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3 Reasons Roku Is a Runaway Train Among Tech Stocks

By Danny Vena – Updated Sep 6, 2019 at 4:52PM

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Many investors are only aware of the company's streaming devices, but they're missing the big picture of how it's growing.

There's little doubt that the advent of streaming video is changing the way we consume entertainment. Netflix was among the first companies to fully appreciate the magnitude of the paradigm shift that would follow and lean into its nascent streaming business. A host of providers have since followed suit, with Amazon.com's Prime Video and Disney's Hulu rounding out the top three.

Hidden among the hundreds of other companies providing streaming video services is an unlikely investment possibility -- but one that shouldn't be ignored -- Roku (ROKU 4.77%).

While most investors still associate the company with its namesake streaming boxes, Roku has evolved into much more than the sum of its parts, providing a unique opportunity for investors. The stock has soared more than 450% so far in 2019 -- making it one of the best-performing technology stocks of the year -- and it could just be getting started. Here are three reasons why.

A family sitting on the couch watching The Roku Channel.

Image source: Roku.

1. Most of its revenue is now from advertising

While Roku still provides the set-top streaming boxes that bear its name, it derives most of its revenue from advertising. Roku provides a single location where consumers can find and aggregate their favorite streaming apps. In doing so, the company is entitled to sell ads on the hosted channels, provide paid placements for others, and even offer limited advertising on its homepage. The company also controls all the ads on The Roku Channel, its own ad-supported streaming app.

Advertising has been extremely lucrative for Roku. While revenue of $250 million grew 59% year over year, platform revenue -- which consists largely of advertising -- increased to $168 million, up an incredible 86% year over year. 

There's an ongoing shift from traditional broadcast television to streaming platforms. According to data from the Interactive Advertising Bureau, 60% of advertisers said they plan to increase their budgets for ads on streaming devices. As this trend continues, Roku is uniquely positioned to capture a growing share of that advertising. 

2. Its connected-TV operating system is becoming the industry standard

Because people want to be able to easily access their favorite streaming apps on their connected TV, manufacturers have two choices: create and maintain a user-friendly operating system (OS) to power their televisions (and update it for the next five to 10 years), or license the technology from another provider.

Luckily for many television manufacturers, Roku designed its OS especially for the task (rather than modifying an existing mobile app like many others). The company now offers this system to all comers for a nominal fee, which is generally much more cost-effective for manufacturers than creating their own OS from scratch.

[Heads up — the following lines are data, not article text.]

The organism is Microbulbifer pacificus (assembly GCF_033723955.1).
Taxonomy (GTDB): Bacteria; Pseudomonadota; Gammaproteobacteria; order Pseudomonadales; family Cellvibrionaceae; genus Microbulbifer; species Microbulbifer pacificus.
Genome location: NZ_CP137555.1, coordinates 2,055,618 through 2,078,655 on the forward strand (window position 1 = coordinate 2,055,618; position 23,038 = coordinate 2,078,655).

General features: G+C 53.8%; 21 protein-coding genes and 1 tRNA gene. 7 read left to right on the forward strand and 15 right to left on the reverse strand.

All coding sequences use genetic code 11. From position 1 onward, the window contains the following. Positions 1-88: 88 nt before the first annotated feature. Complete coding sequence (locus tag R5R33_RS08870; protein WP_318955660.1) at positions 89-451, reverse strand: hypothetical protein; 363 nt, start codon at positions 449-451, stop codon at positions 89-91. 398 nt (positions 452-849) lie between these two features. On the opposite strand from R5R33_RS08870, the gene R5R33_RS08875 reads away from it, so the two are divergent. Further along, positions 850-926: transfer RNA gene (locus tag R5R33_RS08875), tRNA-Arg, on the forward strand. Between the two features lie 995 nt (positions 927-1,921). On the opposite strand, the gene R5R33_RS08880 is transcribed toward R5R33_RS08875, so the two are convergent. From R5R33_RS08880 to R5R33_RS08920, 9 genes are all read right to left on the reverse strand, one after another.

By taking this path, Roku has become the No. 1 television streaming platform in the U.S., with more than 1-in-3 smart TVs sold in the country so far this year powered by Roku's technology. It also has a 44% share of the U.S. internet-TV device market, outpacing Amazon's Fire TV with 33%, according to eMarketer.

3. It has access to a valuable commodity: Data

The popularity of its streaming devices and its clever connected-TV strategy have caused Roku's user base to surge. The company ended the second quarter with more than 30.5 million active accounts, up 39% year over year. To put that into perspective, that puts a Roku device in about 1 in every 4 U.S. households.

This gives the company a nearly unmatched treasure trove of user data in the ad-supported streaming space, with a growing body of information about the viewing habits of these consumers. This data helps inform Roku's ad choices and placement, making ads much more effective. It also gives advertisers a higher degree of confidence that their ad dollars are being well spent.

Investor takeaway

Roku began as a humble provider of set-top boxes but has recently emerged as an advertising powerhouse. With devices in a quarter of U.S. homes and its international expansion still in the early stages, Roku has a massive addressable market and plenty of opportunity in the ad-supported streaming space.

It's important to note that it's unlikely Roku will see similar stellar gains over the near term. It's incredibly rare for a stock to soar more than 450% in a given year. It's even rarer still that it can repeat that performance. While the company still has a long runway for growth, its future gains will likely be more measured. Additionally, there are currently lofty expectations baked into Roku's stock price and any signs that its revenue or account growth is slowing could result in a swift and potentially brutal correction.

That said, even after massive gains so far this year, the best may be yet to come for Roku investors in the months and years to come.

John Mackey, CEO of Whole Foods Market, an Amazon subsidiary, is a member of The Motley Fool's board of directors. Danny Vena owns shares of Amazon, Netflix, Roku, and Walt Disney and has the following options: long January 2021 $85 calls on Walt Disney. The Motley Fool owns shares of and recommends Amazon, Netflix, Roku, and Walt Disney. The Motley Fool has the following options: short October 2019 $125 calls on Walt Disney and long January 2021 $60 calls on Walt Disney. The Motley Fool has a disclosure policy.

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